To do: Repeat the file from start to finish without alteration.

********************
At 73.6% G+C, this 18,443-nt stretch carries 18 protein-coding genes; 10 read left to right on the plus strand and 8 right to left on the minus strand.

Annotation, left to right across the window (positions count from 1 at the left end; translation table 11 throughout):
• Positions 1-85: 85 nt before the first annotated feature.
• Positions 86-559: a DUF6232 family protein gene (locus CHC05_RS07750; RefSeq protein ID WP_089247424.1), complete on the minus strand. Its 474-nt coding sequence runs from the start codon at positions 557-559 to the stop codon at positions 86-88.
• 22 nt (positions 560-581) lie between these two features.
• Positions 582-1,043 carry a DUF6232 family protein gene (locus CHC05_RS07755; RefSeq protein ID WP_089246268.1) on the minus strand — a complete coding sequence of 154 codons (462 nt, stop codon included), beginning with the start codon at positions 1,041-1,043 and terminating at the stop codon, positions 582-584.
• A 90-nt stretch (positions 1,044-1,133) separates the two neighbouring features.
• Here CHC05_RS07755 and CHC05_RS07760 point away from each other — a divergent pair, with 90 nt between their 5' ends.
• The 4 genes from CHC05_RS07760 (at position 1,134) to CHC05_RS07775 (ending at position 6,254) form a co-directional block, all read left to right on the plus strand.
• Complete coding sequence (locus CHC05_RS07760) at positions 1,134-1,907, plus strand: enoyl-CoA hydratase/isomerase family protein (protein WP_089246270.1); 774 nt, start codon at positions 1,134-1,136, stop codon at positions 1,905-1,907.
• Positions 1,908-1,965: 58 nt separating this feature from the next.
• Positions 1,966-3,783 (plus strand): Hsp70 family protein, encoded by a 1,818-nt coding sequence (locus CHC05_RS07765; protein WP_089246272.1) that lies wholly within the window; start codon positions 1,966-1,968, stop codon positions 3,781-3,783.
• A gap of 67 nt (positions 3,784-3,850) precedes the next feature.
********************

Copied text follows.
At 73.6% G+C, this 18,443-nt stretch carries 18 protein-coding genes; 10 read left to right on the plus strand and 8 right to left on the minus strand.

Annotation, left to right across the window (positions count from 1 at the left end; translation table 11 throughout):
• Positions 1-85: 85 nt before the first annotated feature.
• Positions 86-559: a DUF6232 family protein gene (locus CHC05_RS07750; RefSeq protein ID WP_089247424.1), complete on the minus strand. Its 474-nt coding sequence runs from the start codon at positions 557-559 to the stop codon at positions 86-88.
• 22 nt (positions 560-581) lie between these two features.
• Positions 582-1,043 carry a DUF6232 family protein gene (locus CHC05_RS07755; RefSeq protein ID WP_089246268.1) on the minus strand — a complete coding sequence of 154 codons (462 nt, stop codon included), beginning with the start codon at positions 1,041-1,043 and terminating at the stop codon, positions 582-584.
• A 90-nt stretch (positions 1,044-1,133) separates the two neighbouring features.
• Here CHC05_RS07755 and CHC05_RS07760 point away from each other — a divergent pair, with 90 nt between their 5' ends.
• The 4 genes from CHC05_RS07760 (at position 1,134) to CHC05_RS07775 (ending at position 6,254) form a co-directional block, all read left to right on the plus strand.
• Complete coding sequence (locus CHC05_RS07760) at positions 1,134-1,907, plus strand: enoyl-CoA hydratase/isomerase family protein (protein WP_089246270.1); 774 nt, start codon at positions 1,134-1,136, stop codon at positions 1,905-1,907.
• Positions 1,908-1,965: 58 nt separating this feature from the next.
• Positions 1,966-3,783 (plus strand): Hsp70 family protein, encoded by a 1,818-nt coding sequence (locus CHC05_RS07765; protein WP_089246272.1) that lies wholly within the window; start codon positions 1,966-1,968, stop codon positions 3,781-3,783.
• A gap of 67 nt (positions 3,784-3,850) precedes the next feature.